Some 57 years ago, Bob Dylan famously enraged folk purists by strapping on an electric guitar and performing with a rock band.
What might those purists might have said upon learning that he’d sold his precious song catalog — including such timeless, era-defining classics as “Blowin’ in the Wind,” “Masters of War,” “Mr. Tambourine Man,” “Hurricane” and “A Hard Rain’s A-Gonna Fall” — to a multinational conglomerate for nearly $400 million?
On a purely emotional level, selling one’s songs can seem uncomfortably close to selling one’s soul: After all, what is a song if not an expression of its writer’s spirit? But in practical terms, these deals make sense for both sides.
As one enters the winter of life, it’s prudent to consider what will be left behind, and to whom. For most of us, it’s property, vehicles, stocks and dust-covered boxes of stuff — a.k.a. “junk” or “crap,” in the parlance of spouses across the globe — cluttering up attics, basements, garages, closets and storage spaces. Presumably, Bob Dylan accumulated that stuff too — along with an extremely valuable song catalog, which generates publishing and writer royalties; master recordings, which make money when sold, streamed, synced or otherwise “performed”; and a vast archive of lyrics, notes, notebooks, letters, manuscripts and other “crap.”
In the past few years, the value of such assets has soared to previously unimagined heights, with publishing seeing multiples (or, the sale price of a catalog in relation to its annual earnings) well over 20 times current market value — particularly after the pandemic shut down touring, the primary source of income for most musicians.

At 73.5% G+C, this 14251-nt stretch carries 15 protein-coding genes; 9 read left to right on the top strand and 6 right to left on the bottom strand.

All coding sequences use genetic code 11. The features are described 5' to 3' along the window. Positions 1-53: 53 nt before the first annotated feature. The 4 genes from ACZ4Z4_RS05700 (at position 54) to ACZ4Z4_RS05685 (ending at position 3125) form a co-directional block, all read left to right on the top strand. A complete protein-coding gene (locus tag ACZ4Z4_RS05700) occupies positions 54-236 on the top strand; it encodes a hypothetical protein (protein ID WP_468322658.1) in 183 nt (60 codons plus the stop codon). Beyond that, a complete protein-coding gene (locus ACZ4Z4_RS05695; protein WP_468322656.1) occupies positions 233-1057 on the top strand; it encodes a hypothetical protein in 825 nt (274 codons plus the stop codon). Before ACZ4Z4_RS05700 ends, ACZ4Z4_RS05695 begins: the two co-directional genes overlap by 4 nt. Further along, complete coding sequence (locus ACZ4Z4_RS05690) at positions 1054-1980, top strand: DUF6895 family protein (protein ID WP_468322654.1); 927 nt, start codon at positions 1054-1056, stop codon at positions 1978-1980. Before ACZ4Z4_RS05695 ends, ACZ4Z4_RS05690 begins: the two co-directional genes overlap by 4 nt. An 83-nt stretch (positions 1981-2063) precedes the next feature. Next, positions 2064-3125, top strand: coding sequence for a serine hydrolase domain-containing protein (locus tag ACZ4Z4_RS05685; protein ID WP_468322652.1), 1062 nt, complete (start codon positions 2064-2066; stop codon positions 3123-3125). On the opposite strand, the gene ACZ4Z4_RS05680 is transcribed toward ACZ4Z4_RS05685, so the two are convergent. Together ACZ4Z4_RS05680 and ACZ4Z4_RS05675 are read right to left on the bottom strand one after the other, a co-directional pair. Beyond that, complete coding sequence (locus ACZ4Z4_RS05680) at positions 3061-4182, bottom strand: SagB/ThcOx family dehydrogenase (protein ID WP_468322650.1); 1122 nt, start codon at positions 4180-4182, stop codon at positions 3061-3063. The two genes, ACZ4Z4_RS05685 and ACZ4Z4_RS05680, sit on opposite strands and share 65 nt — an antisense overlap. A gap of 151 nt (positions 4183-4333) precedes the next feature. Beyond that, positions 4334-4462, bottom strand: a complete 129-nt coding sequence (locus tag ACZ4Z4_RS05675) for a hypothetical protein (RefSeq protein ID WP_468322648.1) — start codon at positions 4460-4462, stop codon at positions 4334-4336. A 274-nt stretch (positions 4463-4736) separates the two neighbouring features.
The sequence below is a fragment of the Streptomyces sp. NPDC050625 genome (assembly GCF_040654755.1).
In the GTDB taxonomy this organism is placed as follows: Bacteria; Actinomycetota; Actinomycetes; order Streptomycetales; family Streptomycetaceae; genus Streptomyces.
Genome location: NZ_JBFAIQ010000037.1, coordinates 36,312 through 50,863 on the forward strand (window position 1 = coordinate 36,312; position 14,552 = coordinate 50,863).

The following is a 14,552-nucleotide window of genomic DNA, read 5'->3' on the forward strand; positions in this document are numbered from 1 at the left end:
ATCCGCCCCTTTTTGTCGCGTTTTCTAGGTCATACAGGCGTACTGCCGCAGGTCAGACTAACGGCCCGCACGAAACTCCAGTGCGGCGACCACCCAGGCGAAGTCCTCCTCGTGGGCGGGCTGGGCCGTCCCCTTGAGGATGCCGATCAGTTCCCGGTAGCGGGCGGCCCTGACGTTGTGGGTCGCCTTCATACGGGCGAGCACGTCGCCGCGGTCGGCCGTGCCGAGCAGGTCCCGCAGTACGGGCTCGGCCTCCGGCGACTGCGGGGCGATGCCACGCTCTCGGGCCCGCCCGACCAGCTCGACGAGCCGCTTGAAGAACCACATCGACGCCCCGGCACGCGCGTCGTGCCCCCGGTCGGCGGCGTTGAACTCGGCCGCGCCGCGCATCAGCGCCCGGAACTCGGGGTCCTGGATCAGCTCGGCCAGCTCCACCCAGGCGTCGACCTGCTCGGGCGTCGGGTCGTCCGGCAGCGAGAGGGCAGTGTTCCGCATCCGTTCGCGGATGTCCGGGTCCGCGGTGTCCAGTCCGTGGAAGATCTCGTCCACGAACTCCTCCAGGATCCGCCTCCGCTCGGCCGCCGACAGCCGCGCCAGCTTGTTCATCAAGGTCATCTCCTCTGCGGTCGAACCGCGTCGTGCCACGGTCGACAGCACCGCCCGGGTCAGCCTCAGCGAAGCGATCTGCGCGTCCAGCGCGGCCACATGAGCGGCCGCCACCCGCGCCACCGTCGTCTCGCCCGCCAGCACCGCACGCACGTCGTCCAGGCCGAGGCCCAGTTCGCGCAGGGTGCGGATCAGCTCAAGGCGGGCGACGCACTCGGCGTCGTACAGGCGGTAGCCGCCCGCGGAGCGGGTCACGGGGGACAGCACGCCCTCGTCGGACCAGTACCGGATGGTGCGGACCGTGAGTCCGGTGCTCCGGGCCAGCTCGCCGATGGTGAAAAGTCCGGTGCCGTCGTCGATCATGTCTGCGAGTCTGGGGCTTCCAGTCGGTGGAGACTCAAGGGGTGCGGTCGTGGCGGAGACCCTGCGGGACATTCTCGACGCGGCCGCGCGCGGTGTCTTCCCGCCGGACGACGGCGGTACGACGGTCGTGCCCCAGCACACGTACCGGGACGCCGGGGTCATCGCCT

In that context, it is not surprising that in the five years leading up to Dylan’s 80th birthday in 2021, he sold his song catalog, his master recordings and his personal archive for a combined sum said to be upwards of $650 million, presumably leaving only his post-2016 archives and paintings, along with everyday possessions like real estate and cars, as his heirs’ responsibility. The man’s bags are packed.
Most financial planners would applaud Dylan’s deal — and those of Bruce Springsteen, Paul Simon, Sting, Stevie Nicks and Lindsey Buckingham of Fleetwood Mac, and dozens of other musicians in the upper age bracket who elected to do the same for nine-figure sums (and who also elected not to speak with Variety for this article).
“There’s very favorable tax treatment in the form of capital gains, and multiples are still very high for premium catalogs,” says Larry Mestel, CEO of Primary Wave Music and a major player in song-catalog acquisitions. “As these artists get old, they want to estate-plan and leave their heirs with cash and not messy assets.”
Indeed, music as an asset is among the messiest, due to archaic laws governing royalty rates. After all, music isn’t like a Picasso, with a fluid but fairly predictable value and marketability. It requires constant attention: songs must be packaged and pitched to advertisers, television networks, film companies and other potential clients. Also unlike a Picasso, most songs and artists have finite periods of popularity, and thus value; even the biggest decline precipitously as their core audience approaches retirement age.